The Los Angeles Times Book Prizes were awarded last night, and Spear won the Ray Bradbury Award. Apparently it is a Queer Arthurian Masterpiece. I am pleased—ha! English understatement! I am fucking thrilled, delighted, and beaming! I haven’t stopped grinning since my editor at FSG, Sean Macdonald, texted me 13 hours ago.

But I’m also surprised. Before you roll your eyes let me say what I’ve already said a dozen times in the last month because it bears repeating: this is not false modesty. I’m not modest about this book at all. It’s a fucking great book. Pound for pound it was as good as anything on last night’s shortlist: Alex Jennings’ The Ballad of Perilous Graves has already won the Crawford Award; Ray Nayler’s fabulous exploration of alien intelligence, The Mountain in the Sea, is a great science fiction debut (and, like Spear, also on the Nebula shortlist); I haven’t read Sara Gran’s book yet but the reviews are good; and George Saunders, well, he’s already won Big Lit Prizes (though I admit I didn’t even attempt to read his collection because me and his work just don’t get along). Go read the beginning of that sentence again: “pound for pound.” Because that’s the thing: size matters.

Spear is a very short book1— it’s been reviewed as both a novel and a novella, and not a few reviewers complain that as a novel it’s too short, while others mutter that it tries to do too much for a novella. I disagree on both counts, of course—I think the book takes exactly the right number of words to do what it does—but the sentiment is widespread. I never call it either a Novel or a Novella and instead refer to it as a Book—or sometimes joke that it needs a new term, maybe Noveling?

So, yeah, did I really think the Los Angeles Times would give my wee noveling a prize? No—and confidently declared as much. Because I really was confident. Over the last 30 years I’ve got pretty good at forecasting my own chances: I’ve been right every time except, well, except the last time one of my books was up for something, when So Lucky won the Washington State Book Award. And, again, it was the length of the book that tripped me up.2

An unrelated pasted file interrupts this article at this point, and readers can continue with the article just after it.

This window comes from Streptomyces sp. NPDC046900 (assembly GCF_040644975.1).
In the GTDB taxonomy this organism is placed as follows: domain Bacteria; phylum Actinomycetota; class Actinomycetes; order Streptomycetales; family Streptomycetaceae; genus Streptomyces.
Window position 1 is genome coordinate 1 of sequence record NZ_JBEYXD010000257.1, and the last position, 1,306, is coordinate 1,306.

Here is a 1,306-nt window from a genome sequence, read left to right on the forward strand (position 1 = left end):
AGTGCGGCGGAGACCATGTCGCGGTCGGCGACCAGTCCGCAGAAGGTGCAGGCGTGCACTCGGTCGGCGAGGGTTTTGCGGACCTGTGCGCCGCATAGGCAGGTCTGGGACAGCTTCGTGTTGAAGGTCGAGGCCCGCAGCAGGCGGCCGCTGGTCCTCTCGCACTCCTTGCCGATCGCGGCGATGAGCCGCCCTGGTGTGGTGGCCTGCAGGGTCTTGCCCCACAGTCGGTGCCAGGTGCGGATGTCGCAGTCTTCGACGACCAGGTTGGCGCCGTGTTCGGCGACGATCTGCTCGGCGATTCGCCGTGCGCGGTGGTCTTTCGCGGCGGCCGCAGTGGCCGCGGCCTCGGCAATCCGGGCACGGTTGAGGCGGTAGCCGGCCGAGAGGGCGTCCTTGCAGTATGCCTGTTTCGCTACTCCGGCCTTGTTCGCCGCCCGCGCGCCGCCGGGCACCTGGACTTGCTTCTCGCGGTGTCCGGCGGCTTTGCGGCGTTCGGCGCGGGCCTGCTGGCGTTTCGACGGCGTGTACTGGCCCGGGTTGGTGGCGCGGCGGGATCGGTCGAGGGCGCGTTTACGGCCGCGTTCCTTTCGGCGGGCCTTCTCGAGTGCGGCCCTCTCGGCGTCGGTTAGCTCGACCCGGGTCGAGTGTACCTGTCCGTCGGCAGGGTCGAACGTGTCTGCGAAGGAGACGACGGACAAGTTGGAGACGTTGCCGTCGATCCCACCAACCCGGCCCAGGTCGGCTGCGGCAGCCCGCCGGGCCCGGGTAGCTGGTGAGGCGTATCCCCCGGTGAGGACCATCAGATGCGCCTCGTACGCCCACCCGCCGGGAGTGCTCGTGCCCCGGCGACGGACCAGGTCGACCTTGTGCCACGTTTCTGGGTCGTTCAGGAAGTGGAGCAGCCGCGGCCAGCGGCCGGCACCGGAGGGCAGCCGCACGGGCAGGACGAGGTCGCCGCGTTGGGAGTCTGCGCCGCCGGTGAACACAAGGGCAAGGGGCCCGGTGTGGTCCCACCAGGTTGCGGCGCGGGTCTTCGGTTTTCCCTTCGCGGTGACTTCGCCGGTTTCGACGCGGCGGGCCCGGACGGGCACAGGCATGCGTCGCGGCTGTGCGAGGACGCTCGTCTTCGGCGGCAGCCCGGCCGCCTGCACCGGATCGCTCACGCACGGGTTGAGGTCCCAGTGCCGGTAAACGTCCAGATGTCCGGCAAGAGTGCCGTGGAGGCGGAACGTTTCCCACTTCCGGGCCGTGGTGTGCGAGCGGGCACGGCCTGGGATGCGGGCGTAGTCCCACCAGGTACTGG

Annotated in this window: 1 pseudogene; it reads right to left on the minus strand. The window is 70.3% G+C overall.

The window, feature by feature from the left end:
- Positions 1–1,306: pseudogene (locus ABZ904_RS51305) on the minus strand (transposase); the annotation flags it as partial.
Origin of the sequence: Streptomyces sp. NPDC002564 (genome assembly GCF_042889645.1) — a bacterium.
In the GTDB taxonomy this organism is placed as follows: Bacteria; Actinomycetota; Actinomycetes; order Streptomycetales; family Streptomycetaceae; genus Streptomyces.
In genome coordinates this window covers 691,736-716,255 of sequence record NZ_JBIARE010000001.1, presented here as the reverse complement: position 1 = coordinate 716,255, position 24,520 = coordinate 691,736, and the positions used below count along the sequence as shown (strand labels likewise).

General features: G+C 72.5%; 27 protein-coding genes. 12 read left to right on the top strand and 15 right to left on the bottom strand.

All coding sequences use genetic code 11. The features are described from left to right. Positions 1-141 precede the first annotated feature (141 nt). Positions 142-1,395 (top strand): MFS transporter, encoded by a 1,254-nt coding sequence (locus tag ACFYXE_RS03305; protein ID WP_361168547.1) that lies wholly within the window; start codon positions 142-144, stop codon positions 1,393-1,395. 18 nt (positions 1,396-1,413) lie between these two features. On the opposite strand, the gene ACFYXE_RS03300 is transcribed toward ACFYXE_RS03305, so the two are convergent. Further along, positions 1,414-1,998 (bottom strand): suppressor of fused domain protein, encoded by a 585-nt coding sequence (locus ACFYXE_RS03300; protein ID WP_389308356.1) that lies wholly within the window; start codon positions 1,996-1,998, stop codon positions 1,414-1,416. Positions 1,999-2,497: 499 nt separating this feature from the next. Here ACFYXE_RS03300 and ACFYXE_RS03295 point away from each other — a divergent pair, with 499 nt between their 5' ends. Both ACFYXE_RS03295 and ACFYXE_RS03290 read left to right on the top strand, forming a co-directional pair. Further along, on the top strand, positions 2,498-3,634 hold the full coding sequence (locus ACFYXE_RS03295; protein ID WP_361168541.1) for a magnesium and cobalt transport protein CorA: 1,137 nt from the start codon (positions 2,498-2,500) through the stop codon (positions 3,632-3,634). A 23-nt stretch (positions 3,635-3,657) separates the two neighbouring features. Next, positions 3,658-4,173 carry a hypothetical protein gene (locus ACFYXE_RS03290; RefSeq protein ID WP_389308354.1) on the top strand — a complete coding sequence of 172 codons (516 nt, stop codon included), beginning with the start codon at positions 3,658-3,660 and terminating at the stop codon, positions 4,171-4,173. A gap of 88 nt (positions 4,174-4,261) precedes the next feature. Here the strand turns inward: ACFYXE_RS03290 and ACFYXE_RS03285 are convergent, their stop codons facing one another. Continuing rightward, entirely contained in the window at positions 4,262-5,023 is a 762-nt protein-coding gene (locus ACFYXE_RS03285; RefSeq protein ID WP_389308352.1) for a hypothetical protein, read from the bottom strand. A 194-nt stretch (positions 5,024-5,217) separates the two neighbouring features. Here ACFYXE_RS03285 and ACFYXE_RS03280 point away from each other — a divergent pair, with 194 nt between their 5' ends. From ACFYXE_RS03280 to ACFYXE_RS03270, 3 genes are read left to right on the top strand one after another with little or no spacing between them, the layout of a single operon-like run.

So now I honestly don’t know what to think about Spear’s chances for other awards. Until 12 hours ago I was absolutely confident that I wouldn’t win the Nebula next month but now I’m really not sure. I suspect that as the awards banquet approaches I’ll grow hopeful. Because although my head still says Nope, my heart has started to whisper, Maybe? Either way, I am not complaining! I plan to have a blast in Anaheim next month, win or lose.3

So if you’re going to be there please come and say hello. I’ll be the one grinning her fool head off.

1 So short that at 45,000 words it technically qualifies as a novella for awards like the Hugo (which allow a 20% word-count overage for its categories)—which of course means that some people will vote for it in that category, and others in the Novel category which means, by my reckoning (which, y’know, we’ve already establish is flawed), it probably won’t make the shortlist for either category…

2 So Lucky really is a novella—35,000 words—and would be categorised as such by any genre award committee (though of course it was never considered for any genre awards—despite being stuffed with imaginary beings and monsters). And, yes, even though I didn’t expect to win I’d given some thought to a thank-you speech just in case. The cost-benefit analysis of taking half an hour to plan for something that won’t happen versus regretting feeling like a fool when you’re speechless in front of hundreds of people is clear. It’s like looking both ways when you cross the street, or using your seatbelt. You don’t expect to be hit by a moving vehicle but What If?

3 Just as I’d planned to have a stress-free blast in Los Angeles this weekend but after a last-minute phone conversation with the Director of Events, withdrew. But that’s a story for another post.